My First 50 Years In The Conservative Movement: Reflections and Observations
March 17, 2014
By Don Feder
It's been 50 years since the Goldwater campaign, when conservatism as a political force came of age.
This year also marks my first 50 years the conservative movement.
Like many conservatives of my generation, it started with the Arizonan's quixotic quest for the White House. I was too young to vote, but headed my high school chapter of Students for Goldwater. One thing the campaign should have taught us is that it's not enough to hold the right positions. You need be able to articulate them without sounding like a cross between Vlad the Impaler and Crazy Guggenheim.
The one bright spot in an otherwise dismal campaign was a late October speech ("A Time for Choosing") by an ex-actor who 17 years later became our greatest president of the 20th century.
Although I didn't know it at the time, with the Goldwater campaign, I had enlisted for life. In college, I started a chapter of Young Americans for Freedom at my alma mater, Boston University. YAF was then the largest and most active national conservative organization. Eventually, I helped to start YAF chapters at a dozen Massachusetts colleges and universities.
In the 1960s, I encountered a neo-Marxist movement called the New Left, which would become the most corrupting force in American politics. With the triumph of Alinsky disciple Barack Hussein Obama, its banner now flies over the White House.
In the 1970s, I joined the burgeoning anti-tax movement, becoming the first executive director of Massachusetts Citizens for Limited Taxation. I helped defeat a graduated state income tax and was involved with a property-tax cutting initiative called Prop 2 ½. That was followed by two years on the West Coast running the Second Amendment Foundation, where we fought to preserve a constitutional right the left claimed was nonexistent.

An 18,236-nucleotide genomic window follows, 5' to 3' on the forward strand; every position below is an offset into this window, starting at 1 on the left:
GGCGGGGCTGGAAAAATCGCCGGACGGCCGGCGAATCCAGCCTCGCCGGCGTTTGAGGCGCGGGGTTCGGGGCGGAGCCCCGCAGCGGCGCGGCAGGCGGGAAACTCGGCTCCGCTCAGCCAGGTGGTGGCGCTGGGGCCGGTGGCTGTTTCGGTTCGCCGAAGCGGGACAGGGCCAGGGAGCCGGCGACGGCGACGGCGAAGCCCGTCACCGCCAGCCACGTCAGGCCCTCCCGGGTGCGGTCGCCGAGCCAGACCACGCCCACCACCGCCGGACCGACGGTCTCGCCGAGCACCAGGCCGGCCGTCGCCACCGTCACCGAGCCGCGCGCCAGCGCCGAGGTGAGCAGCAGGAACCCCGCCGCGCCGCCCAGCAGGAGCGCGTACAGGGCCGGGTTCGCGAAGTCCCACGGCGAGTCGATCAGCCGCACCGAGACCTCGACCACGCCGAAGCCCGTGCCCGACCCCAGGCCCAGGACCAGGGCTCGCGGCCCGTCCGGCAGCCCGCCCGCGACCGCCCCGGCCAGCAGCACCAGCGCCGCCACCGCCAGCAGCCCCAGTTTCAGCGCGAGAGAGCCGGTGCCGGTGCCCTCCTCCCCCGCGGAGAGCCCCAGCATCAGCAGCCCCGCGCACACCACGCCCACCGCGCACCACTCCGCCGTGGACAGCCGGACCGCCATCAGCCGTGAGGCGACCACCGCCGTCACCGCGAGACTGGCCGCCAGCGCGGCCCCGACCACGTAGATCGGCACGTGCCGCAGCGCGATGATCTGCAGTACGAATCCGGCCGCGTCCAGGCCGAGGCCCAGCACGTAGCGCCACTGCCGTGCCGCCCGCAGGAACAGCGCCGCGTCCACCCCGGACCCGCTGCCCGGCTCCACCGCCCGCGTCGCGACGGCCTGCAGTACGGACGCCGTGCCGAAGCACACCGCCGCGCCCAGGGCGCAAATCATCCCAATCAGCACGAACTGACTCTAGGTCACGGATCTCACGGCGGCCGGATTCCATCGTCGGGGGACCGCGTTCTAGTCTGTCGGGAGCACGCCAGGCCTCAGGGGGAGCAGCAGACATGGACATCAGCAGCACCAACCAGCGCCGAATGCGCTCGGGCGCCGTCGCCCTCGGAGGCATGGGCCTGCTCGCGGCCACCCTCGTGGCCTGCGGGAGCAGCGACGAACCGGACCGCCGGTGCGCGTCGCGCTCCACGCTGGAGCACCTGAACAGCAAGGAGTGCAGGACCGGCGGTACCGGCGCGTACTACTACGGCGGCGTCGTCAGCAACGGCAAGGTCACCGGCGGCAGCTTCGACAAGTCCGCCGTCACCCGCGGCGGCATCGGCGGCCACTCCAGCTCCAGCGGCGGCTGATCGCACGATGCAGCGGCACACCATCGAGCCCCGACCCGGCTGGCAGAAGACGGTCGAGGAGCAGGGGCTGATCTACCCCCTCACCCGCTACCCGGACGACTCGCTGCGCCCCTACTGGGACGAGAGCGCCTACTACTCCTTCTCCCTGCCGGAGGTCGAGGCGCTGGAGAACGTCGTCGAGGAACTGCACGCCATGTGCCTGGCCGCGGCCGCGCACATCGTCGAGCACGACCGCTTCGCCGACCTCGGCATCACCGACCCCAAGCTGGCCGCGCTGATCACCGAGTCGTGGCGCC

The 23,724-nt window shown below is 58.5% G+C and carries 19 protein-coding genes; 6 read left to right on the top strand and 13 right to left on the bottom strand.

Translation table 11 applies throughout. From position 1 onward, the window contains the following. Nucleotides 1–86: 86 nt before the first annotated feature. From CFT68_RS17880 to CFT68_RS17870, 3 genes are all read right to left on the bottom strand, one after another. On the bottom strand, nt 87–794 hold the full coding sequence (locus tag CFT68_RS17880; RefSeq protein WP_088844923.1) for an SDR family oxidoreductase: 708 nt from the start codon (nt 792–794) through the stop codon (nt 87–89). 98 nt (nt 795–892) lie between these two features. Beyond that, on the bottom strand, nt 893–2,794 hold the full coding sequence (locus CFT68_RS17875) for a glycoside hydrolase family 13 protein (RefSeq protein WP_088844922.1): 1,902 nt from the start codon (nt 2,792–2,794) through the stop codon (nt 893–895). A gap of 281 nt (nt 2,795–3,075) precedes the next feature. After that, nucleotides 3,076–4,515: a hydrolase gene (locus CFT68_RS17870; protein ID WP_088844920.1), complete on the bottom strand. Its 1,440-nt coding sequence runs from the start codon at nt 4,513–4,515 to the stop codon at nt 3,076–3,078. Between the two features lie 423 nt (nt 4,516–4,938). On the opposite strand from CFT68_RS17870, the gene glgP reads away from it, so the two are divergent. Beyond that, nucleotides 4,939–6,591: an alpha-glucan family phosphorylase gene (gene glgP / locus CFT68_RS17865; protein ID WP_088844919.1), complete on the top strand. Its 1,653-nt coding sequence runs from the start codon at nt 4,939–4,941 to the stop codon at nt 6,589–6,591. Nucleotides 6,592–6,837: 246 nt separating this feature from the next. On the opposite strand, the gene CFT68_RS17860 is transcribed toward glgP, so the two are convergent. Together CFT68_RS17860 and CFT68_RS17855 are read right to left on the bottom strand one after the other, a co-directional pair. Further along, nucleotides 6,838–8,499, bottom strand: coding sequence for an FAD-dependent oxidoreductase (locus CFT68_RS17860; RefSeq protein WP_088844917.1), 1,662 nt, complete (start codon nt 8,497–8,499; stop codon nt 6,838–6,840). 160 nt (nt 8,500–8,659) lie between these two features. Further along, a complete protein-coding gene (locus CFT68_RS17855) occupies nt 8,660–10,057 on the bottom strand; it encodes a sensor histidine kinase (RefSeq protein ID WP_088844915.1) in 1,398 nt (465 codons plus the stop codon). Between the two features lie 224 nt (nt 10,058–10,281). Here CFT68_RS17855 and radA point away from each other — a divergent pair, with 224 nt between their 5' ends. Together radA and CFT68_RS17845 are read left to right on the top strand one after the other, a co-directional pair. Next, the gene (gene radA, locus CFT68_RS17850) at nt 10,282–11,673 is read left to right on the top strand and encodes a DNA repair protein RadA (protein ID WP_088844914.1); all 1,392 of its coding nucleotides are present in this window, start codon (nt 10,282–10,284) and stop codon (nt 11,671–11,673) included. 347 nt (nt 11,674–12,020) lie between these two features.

That led to 19 years as a columnist (lightly syndicated) and editorial writer at The Boston Herald (1983-2002). During those years, The Herald published over 2,200 of my columns.
Since then, I've been a free-lance writer, media consultant and communications director of the World Congress of Families. To recap, since 1964, I've been part of the campus-conservative, anti-tax, gun-owners rights, and family-values movements, while championing conservatism as a commentator.
I'm not boasting – others have contributed far more – but I have been around, fought for diverse causes and experienced the best and worst of a movement which has shaped America more than any other in the post-War era.
Here are the lessons I've learned along the way, most of which you won't hear on talk radio or read in the blogosphere.